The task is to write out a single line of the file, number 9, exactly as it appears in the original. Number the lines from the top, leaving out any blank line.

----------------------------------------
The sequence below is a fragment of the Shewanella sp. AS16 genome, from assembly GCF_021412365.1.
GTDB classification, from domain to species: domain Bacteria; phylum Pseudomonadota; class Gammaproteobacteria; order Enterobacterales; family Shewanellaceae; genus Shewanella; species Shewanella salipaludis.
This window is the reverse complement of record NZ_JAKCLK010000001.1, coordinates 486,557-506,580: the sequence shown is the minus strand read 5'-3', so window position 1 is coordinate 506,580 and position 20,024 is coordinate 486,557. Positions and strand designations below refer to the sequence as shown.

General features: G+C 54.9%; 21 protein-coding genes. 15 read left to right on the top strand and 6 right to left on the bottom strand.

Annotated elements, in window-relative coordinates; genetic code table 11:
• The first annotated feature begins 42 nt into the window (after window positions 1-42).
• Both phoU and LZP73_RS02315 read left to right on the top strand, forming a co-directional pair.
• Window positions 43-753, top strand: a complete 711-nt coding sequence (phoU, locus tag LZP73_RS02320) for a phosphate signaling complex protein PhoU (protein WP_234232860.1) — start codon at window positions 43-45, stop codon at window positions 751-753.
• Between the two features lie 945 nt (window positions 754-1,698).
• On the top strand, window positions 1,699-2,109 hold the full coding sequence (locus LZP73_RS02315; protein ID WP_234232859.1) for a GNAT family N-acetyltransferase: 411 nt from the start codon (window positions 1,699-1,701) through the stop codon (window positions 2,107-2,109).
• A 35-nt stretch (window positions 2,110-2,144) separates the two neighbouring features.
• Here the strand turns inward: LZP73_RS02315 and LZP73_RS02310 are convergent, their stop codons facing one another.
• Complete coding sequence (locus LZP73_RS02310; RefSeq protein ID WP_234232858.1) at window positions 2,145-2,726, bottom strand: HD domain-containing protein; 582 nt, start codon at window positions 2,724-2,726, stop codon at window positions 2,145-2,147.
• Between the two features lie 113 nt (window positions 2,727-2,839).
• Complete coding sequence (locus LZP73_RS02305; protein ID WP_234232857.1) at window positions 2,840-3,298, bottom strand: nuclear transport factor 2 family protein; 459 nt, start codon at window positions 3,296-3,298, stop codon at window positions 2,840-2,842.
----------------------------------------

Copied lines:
• Between the two features lie 945 nt (window positions 754-1,698).